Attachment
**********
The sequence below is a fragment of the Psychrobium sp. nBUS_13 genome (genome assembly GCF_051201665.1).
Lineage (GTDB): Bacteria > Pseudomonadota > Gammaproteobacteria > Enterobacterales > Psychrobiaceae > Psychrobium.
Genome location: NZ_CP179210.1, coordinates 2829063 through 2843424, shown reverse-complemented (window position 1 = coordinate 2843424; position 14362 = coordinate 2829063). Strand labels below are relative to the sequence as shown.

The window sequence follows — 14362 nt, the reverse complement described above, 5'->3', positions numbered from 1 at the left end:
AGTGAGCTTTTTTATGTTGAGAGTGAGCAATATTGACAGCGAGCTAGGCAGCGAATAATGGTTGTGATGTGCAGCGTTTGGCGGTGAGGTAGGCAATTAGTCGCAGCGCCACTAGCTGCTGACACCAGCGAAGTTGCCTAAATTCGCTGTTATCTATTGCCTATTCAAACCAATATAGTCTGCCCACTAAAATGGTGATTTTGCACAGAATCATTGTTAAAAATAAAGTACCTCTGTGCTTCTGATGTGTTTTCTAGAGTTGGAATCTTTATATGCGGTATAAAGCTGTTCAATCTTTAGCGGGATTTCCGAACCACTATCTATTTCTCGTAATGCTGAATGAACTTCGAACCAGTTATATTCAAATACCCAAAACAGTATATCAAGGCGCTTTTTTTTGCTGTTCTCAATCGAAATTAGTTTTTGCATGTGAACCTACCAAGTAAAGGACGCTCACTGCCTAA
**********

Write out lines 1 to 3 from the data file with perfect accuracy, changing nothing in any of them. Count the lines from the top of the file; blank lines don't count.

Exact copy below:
The sequence below is a fragment of the Psychrobium sp. nBUS_13 genome (genome assembly GCF_051201665.1).
Lineage (GTDB): Bacteria > Pseudomonadota > Gammaproteobacteria > Enterobacterales > Psychrobiaceae > Psychrobium.
Genome location: NZ_CP179210.1, coordinates 2829063 through 2843424, shown reverse-complemented (window position 1 = coordinate 2843424; position 14362 = coordinate 2829063). Strand labels below are relative to the sequence as shown.